3 Steps to Full-Stack Awareness With Nutanix

If you’ve chosen Nutanix Enterprise Cloud, you’re almost certainly relying on Nutanix Prism to help you migrate, then operate, the “enterprise cloud.” There’s no doubt that Prism is an outstanding tool for managing virtual environments.

But — when was the last time someone complimented you on a well-managed virtual environment. Never, right? Because that’s not your job.

For most of IT, the job has changed to: “Provide reliable services built from interoperable components.” And, frankly, the change hasn’t been easy. A recent survey by the Uptime Institute showed that outages have climbed over the past three years, with 48 percent of enterprises reporting significant outages during that time.

Hiding in the server room during an outage is probably not the best approach!

Full-Stack Service Awareness

Our blog from a few months ago set up the need for building a full-stack service monitoring approach that includes all the technologies in your data center. Let’s explore how to merge this new hyperconverged infrastructure into a lean, connected operations workflow. We’ll look at what else you need to monitor, what a unified service view means, and identify three steps to build a well-designed tools chain.

Step 1: Deliver Comprehensive Visibility

Your first step in building a tools chain is listing all your monitoring needs. For example, here are some monitoring requirements identified by another Nutanix customer:

  • Incorporate performance metrics and fault events for F5 load balancers
  • Check web portal function with synthetic web transactions
  • Notify in advance of SSL certificate expirations
  • Dig deep into Tomcat Java JMX applications by gathering thread counts, heap memory, and open file descriptors
  • Track MySQL database essentials like data and index sizes, open connections and tables, and join statistics
  • Support core Active Directory infrastructure by collecting number of connections and sessions, read/write activity, bind times, and cache hit rates

Your list should include internal application details and core infrastructure pieces.

Step 2: Organize for Service Context

Application Impact Models 3The second step is organizing the incoming data to create context and meaning by defining services. Your operations team will operate more effectively when they understand whether a MySQL database failure is affecting a customer-facing web portal or a long-running internal test system.

A web application is a useful example of a service. One common stack consists of one or more NGINX web servers, Tomcat application servers, and MySQL databases. Create service groups for each application, and you’ll have the context to understand which applications are affected by specific device failures.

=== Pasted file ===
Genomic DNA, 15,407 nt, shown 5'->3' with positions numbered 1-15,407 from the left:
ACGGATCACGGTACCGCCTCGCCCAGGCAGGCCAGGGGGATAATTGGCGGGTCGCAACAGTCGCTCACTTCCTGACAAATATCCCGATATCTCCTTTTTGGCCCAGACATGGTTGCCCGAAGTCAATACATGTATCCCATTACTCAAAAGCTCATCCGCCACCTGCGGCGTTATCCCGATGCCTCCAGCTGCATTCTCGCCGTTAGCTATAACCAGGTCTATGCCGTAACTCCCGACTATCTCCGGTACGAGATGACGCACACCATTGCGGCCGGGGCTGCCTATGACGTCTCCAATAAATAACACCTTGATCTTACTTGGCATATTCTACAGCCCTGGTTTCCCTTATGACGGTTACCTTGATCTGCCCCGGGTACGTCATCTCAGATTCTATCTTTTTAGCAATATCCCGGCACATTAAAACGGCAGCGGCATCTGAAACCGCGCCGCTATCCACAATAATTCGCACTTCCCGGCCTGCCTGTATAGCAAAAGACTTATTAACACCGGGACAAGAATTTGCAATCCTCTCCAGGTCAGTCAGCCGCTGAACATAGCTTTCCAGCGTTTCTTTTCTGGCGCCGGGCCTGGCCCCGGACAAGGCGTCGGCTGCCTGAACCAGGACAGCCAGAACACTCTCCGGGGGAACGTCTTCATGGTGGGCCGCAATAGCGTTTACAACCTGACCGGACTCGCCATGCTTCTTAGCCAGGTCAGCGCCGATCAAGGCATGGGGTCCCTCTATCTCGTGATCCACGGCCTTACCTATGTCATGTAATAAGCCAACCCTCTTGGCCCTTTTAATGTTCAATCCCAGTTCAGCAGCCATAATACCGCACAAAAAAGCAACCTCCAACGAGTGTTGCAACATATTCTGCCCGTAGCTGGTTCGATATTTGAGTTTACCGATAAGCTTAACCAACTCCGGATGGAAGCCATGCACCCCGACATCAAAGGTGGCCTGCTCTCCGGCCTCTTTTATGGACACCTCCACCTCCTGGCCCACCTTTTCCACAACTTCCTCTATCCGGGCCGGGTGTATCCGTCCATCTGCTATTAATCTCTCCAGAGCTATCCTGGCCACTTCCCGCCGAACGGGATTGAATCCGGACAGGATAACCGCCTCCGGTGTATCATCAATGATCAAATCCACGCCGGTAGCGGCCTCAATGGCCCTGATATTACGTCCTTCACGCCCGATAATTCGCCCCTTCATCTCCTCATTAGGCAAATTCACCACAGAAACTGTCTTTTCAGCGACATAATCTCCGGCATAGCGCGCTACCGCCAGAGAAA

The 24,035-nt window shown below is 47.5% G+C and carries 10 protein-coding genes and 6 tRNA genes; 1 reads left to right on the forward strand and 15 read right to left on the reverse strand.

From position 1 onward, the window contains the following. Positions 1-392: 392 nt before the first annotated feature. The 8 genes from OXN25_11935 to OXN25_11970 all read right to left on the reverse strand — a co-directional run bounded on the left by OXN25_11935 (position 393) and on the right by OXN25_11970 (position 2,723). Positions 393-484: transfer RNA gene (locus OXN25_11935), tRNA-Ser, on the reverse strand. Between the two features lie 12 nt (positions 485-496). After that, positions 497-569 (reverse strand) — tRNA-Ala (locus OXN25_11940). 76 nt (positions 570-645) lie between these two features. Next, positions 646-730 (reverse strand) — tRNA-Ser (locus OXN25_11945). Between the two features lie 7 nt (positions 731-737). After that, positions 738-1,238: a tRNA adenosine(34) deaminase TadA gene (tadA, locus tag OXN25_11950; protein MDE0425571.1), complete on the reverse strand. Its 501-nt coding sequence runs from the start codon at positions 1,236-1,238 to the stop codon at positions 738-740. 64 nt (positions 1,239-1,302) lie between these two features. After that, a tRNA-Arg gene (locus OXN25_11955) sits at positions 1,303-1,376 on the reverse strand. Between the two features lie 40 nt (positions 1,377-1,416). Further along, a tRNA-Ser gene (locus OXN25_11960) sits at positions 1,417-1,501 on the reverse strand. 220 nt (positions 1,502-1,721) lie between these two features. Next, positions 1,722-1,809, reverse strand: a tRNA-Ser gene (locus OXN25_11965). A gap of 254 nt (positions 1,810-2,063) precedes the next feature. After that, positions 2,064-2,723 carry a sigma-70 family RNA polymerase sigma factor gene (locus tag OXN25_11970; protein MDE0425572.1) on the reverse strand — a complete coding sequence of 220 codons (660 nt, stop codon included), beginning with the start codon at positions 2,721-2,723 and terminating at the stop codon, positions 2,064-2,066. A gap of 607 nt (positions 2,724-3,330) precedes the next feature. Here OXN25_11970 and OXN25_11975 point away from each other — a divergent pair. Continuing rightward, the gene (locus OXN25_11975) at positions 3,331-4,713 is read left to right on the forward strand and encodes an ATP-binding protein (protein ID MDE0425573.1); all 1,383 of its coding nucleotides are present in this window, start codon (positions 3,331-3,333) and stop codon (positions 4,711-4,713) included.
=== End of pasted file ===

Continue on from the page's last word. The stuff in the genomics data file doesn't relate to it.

Active Directory is an outstanding example of an infrastructure service. Every AD deployment uses several domain controllers to provide continuous authentication availability. Organizations with multiple locations will disperse their directory services around the world, assured that no single location failure will stop this critical service. By delivering service context into the monitoring stack, you won’t need to wake anyone up if just one server fails.

It’s a huge plus if your services include the Nutanix infrastructure that supports each one. Look for a tool that automatically maintains the relationship between top-level service components and underlying infrastructure elements.

Step 3: Automate an Operations Tools Chain

Delivering lean IT means eliminating boring, repetitive manual tasks. Identify how information flows end to end and automate the common use cases, and you’ll eliminate huge amounts of inefficiency.

Here’s four integration ideas to get you started:

  1. Send SNMP traps from Nutanix to your monitoring system for immediate fault awareness.
  2. Create and update service desk tickets with monitoring events — no more copy/paste!
  3. Provision new VMs and establish application services at the same time with Nutanix Calm.
  4. Trigger autoscale up and down with performance thresholds. When a VM hits 90 percent memory, provision another one and tear them down when you no longer need it.

Although this may sound daunting, it doesn’t have to be. Pick the top few tasks, and you can make rapid improvement in just a few sprints.

How did Nutanix build connected full-stack service awareness? They worked with Zenoss.

When the Nutanix customer cited in Step 1 above built out their list of monitoring requirements, they realized they needed a monitoring solution that went beyond the capabilities of Prism. It may surprise you to learn that the customer was Nutanix themselves.

Nutanix needed a tool to meet their team’s needs for connected, full-stack service awareness — and they picked Zenoss. Why?

  • They had a business-critical need for insight into application stacks and internals. Zenoss delivers a complete monitoring solution.
  • The Nutanix ZenPack extension brought in all the information from Prism, so a team member can rely on one user interface to look at F5 performance, Tomcat application metrics or Prism alerts. No cross-training on a half-dozen tools!
  • Zenoss filled all the monitoring, service and integration needs that the Nutanix team identified. Standard extensions provided the base services, and a Python-friendly SDK ensured that Nutanix would be able to handle special cases.

Nutanix and Zenoss enjoy a tight partnership that enables us to help clients get up and running quickly with a fully integrated modern monitoring solution for their hybrid IT environments. If you’d like to get started with scoping a monitoring solution for your organization, please reach out to your Nutanix or Zenoss sales representative today.